The Smart City project is looking for solutions to save on energy waste. They might want to take a close look at SangamTech who are helping homeowners to understand their consumption habits in real-time fashion
When we think of the term “smart home” we imagine a home with doors that can be locked and unlocked by a smartphone, lights turned on and off by clapping and a virtual personal assistant that wishes us a good morning and makes us coffee before we head out to work. Israel’s Smart City is a project that takes automation of houses to a city wide level; monitoring and managing the consumption of household energy resources, such as electricity, water and gas in order to reduce waste and improve efficiency.
Real-time consumption data
The Israel Electric Company (IEC) is launching a pilot program to install 4,600 smart electricity meters in several communities. Should SangamTech be brought in as a partner to this project homeowners would be able to connect to the system that processes the data via their smartphone, keeping themselves updated on their electricity consumption in real time and allowing them to make on the spot adjustments as well as long-term lifestyle habit adjustments to reduce their electricity bill at the end of the month, saving more electricity for the city.
One of the biggest issues that had to be overcome is the privacy issue. The meter companies would have access to real time information of when homeowners are likely in the house and when they are out, and what they’re doing while they’re home. They presume correctly that homeowners would probably not like to share all that information without having to give their permission first.
One possible solution to deal with this issue would be to bring in SangamTech to the project; a clean-tech startup who developed a system called Lean City. Lean City is a sort of social network potentially connecting any homeowner with a smart meter to others within the network, and connecting all of them to utility companies like the IEC. Lean City offers complete custom privacy settings control so that users can decide who sees their information, how much and how often. The same setup can be established for water and gas.
Routing information according given permissions
The solution itself is cloud based and includes independent software solutions from various mobile social information sharing platforms of energy providers, connecting network operators, government agencies and end users. By collecting real-time data from the entire network for analysis, SangamTech can provide users with expected data consumption amounts, letting them know how much they can expect to have to pay on their monthly bill given their current average rate of consumption. Individual users can proactively take advantage of the system, for example, customizing the routing of data to tell them what they want to know, and when they want to know it.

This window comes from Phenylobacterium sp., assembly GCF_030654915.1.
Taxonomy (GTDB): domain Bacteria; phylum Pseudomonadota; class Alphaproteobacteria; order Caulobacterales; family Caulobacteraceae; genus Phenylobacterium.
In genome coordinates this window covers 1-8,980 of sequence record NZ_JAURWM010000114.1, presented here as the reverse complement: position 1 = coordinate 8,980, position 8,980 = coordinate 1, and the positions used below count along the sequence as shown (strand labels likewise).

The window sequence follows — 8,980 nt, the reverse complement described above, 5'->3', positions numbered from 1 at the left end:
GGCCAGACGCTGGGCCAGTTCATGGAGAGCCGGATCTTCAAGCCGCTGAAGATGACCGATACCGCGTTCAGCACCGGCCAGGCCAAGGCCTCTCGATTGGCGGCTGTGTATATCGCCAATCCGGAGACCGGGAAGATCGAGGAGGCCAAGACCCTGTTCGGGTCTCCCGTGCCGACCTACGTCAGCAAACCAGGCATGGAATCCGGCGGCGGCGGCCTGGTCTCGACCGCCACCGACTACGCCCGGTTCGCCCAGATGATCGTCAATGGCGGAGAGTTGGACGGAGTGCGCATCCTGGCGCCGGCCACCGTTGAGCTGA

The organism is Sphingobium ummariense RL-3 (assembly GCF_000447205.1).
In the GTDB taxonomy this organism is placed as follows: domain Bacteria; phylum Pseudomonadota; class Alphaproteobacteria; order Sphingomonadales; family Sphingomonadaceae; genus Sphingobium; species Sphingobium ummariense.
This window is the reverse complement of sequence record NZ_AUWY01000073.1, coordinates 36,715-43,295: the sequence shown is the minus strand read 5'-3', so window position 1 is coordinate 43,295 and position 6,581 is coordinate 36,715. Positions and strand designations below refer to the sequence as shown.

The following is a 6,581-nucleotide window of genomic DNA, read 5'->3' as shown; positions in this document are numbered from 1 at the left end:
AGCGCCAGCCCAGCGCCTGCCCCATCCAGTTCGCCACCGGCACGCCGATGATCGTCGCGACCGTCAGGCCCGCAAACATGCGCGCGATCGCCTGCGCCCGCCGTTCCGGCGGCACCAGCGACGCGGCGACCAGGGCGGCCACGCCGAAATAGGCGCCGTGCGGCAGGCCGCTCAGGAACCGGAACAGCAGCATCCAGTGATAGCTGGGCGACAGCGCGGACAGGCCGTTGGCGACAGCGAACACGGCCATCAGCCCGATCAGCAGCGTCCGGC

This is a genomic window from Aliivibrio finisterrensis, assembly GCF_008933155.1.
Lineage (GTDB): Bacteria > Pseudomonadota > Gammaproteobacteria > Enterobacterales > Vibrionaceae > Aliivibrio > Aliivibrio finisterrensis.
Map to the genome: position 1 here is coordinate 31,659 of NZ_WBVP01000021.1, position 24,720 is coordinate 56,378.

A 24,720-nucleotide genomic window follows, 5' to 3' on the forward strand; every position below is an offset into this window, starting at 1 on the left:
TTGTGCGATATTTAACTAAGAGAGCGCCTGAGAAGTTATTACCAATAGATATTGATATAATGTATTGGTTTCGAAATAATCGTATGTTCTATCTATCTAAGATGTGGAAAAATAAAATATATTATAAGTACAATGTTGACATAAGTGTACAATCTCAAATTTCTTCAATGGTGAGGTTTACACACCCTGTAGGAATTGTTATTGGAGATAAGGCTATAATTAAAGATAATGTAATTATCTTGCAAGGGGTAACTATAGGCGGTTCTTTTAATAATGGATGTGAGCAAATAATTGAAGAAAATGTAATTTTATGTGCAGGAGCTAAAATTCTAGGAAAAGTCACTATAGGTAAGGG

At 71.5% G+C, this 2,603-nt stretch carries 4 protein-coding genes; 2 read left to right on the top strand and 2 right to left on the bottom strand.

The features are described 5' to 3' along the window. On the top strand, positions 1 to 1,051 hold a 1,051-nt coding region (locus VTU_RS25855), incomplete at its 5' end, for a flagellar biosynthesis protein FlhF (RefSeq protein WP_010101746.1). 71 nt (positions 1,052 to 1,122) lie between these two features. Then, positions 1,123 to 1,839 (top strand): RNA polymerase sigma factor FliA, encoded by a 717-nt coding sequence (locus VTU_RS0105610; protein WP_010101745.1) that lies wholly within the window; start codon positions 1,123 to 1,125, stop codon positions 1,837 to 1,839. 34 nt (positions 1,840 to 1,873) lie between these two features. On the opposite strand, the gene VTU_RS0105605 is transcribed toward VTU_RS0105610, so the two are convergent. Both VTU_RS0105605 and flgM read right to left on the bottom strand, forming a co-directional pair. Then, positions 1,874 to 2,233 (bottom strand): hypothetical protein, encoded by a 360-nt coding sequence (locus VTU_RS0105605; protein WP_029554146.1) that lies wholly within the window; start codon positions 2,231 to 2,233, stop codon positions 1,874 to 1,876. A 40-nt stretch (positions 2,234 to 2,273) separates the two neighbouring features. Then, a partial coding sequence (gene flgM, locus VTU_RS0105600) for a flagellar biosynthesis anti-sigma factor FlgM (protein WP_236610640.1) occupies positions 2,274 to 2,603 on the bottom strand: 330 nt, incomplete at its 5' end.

“15 cities in Israel signed a treaty of reducing greenhouse gas emissions, which requires them to conduct proper energy conservation practices, and that’s where we come in,” says Eran Aloni, CEO of SangamTech. “People feel that the information belongs to them and not to entities that install their devices, so we decided to build a system to enable homeowners to share their real-time information only with those they want to share it with and as frequently as they want to share it – and have this system sync with data from other systems, such as electric, water or gas.”
SangamTech was founded earlier this year by Eli Segalowitz, who gained most of his experience at Oracle before founding another startup in the field of Video Streaming and then began to deal in green energy. The company so far managed to raise $200K, 100 of which came from private investors and another 100 from Friends & Family. The company has five employees and is located in Tel Aviv.
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